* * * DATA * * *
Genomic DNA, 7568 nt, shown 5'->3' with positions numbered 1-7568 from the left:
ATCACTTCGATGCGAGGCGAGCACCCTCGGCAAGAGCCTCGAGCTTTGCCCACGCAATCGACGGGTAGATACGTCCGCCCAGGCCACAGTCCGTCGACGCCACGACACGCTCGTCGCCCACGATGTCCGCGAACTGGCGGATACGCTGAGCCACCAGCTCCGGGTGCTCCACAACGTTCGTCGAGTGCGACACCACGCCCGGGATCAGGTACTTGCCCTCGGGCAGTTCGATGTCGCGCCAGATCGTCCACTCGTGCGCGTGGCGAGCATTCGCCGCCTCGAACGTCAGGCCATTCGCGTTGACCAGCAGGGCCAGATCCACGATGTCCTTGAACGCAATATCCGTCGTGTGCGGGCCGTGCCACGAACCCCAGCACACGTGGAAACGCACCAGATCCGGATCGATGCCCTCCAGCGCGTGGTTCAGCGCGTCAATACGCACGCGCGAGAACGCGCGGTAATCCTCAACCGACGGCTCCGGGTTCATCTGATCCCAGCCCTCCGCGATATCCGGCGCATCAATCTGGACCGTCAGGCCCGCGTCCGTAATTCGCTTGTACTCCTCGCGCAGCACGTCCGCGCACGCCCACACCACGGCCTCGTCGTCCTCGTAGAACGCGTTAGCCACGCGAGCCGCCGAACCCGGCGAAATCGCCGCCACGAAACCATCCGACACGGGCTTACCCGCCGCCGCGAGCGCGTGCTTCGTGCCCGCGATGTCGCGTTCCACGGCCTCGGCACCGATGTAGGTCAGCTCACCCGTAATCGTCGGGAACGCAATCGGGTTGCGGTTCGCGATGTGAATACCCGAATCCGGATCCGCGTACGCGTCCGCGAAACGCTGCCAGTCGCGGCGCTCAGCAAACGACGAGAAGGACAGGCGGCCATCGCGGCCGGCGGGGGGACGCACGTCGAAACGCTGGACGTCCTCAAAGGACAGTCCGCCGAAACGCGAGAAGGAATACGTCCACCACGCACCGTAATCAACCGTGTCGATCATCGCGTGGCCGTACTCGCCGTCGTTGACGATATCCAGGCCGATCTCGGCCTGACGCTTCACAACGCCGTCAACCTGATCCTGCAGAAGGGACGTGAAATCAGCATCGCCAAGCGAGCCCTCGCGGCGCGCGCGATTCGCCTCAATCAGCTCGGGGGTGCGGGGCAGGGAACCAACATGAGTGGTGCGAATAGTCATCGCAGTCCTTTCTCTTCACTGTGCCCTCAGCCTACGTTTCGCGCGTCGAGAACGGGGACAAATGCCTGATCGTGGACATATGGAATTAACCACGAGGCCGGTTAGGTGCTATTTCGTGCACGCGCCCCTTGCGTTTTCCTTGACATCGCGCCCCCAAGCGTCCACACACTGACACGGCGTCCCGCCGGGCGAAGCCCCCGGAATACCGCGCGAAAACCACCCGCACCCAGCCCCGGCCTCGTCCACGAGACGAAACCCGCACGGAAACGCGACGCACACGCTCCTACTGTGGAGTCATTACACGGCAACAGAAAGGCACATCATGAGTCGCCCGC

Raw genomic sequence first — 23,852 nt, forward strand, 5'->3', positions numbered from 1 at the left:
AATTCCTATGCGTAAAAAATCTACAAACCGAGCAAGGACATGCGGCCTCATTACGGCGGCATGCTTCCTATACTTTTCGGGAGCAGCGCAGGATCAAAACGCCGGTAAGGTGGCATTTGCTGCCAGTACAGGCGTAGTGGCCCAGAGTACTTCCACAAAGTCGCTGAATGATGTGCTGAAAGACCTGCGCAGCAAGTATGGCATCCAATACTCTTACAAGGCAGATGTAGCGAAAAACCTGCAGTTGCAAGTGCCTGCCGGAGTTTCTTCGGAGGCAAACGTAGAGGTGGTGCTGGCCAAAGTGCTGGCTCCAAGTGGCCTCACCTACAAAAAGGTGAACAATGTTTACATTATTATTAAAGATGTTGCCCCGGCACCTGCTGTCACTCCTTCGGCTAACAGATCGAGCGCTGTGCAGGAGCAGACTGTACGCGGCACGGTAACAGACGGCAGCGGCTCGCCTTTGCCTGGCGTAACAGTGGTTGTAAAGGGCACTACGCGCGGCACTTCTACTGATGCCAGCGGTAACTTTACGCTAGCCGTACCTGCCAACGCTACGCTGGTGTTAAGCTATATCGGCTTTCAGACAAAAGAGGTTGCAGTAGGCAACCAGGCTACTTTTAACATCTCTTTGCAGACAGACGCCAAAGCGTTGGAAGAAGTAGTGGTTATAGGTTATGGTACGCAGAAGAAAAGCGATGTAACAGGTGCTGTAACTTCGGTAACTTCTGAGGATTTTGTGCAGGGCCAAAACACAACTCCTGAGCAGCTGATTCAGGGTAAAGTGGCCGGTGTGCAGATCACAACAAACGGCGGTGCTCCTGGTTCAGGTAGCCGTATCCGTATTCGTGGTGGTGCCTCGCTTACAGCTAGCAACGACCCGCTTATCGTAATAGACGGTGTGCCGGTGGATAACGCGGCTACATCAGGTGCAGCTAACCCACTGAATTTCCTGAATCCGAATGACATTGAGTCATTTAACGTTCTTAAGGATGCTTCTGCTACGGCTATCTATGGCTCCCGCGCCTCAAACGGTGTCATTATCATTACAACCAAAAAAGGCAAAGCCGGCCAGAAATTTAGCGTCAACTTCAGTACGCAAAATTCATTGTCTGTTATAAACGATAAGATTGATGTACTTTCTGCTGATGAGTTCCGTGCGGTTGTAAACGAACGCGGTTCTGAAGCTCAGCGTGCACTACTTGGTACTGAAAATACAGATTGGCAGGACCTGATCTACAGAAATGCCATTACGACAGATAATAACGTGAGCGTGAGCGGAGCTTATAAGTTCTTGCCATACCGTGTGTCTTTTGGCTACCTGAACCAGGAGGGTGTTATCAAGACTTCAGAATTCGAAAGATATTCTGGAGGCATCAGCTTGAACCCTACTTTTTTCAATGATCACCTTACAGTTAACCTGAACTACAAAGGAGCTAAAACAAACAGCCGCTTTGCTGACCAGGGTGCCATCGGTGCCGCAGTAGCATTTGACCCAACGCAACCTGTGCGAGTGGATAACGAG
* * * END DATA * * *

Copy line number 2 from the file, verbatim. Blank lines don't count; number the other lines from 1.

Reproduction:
ATCACTTCGATGCGAGGCGAGCACCCTCGGCAAGAGCCTCGAGCTTTGCCCACGCAATCGACGGGTAGATACGTCCGCCCAGGCCACAGTCCGTCGACGCCACGACACGCTCGTCGCCCACGATGTCCGCGAACTGGCGGATACGCTGAGCCACCAGCTCCGGGTGCTCCACAACGTTCGTCGAGTGCGACACCACGCCCGGGATCAGGTACTTGCCCTCGGGCAGTTCGATGTCGCGCCAGATCGTCCACTCGTGCGCGTGGCGAGCATTCGCCGCCTCGAACGTCAGGCCATTCGCGTTGACCAGCAGGGCCAGATCCACGATGTCCTTGAACGCAATATCCGTCGTGTGCGGGCCGTGCCACGAACCCCAGCACACGTGGAAACGCACCAGATCCGGATCGATGCCCTCCAGCGCGTGGTTCAGCGCGTCAATACGCACGCGCGAGAACGCGCGGTAATCCTCAACCGACGGCTCCGGGTTCATCTGATCCCAGCCCTCCGCGATATCCGGCGCATCAATCTGGACCGTCAGGCCCGCGTCCGTAATTCGCTTGTACTCCTCGCGCAGCACGTCCGCGCACGCCCACACCACGGCCTCGTCGTCCTCGTAGAACGCGTTAGCCACGCGAGCCGCCGAACCCGGCGAAATCGCCGCCACGAAACCATCCGACACGGGCTTACCCGCCGCCGCGAGCGCGTGCTTCGTGCCCGCGATGTCGCGTTCCACGGCCTCGGCACCGATGTAGGTCAGCTCACCCGTAATCGTCGGGAACGCAATCGGGTTGCGGTTCGCGATGTGAATACCCGAATCCGGATCCGCGTACGCGTCCGCGAAACGCTGCCAGTCGCGGCGCTCAGCAAACGACGAGAAGGACAGGCGGCCATCGCGGCCGGCGGGGGGACGCACGTCGAAACGCTGGACGTCCTCAAAGGACAGTCCGCCGAAACGCGAGAAGGAATACGTCCACCACGCACCGTAATCAACCGTGTCGATCATCGCGTGGCCGTACTCGCCGTCGTTGACGATATCCAGGCCGATCTCGGCCTGACGCTTCACAACGCCGTCAACCTGATCCTGCAGAAGGGACGTGAAATCAGCATCGCCAAGCGAGCCCTCGCGGCGCGCGCGATTCGCCTCAATCAGCTCGGGGGTGCGGGGCAGGGAACCAACATGAGTGGTGCGAATAGTCATCGCAGTCCTTTCTCTTCACTGTGCCCTCAGCCTACGTTTCGCGCGTCGAGAACGGGGACAAATGCCTGATCGTGGACATATGGAATTAACCACGAGGCCGGTTAGGTGCTATTTCGTGCACGCGCCCCTTGCGTTTTCCTTGACATCGCGCCCCCAAGCGTCCACACACTGACACGGCGTCCCGCCGGGCGAAGCCCCCGGAATACCGCGCGAAAACCACCCGCACCCAGCCCCGGCCTCGTCCACGAGACGAAACCCGCACGGAAACGCGACGCACACGCTCCTACTGTGGAGTCATTACACGGCAACAGAAAGGCACATCATGAGTCGCCCGC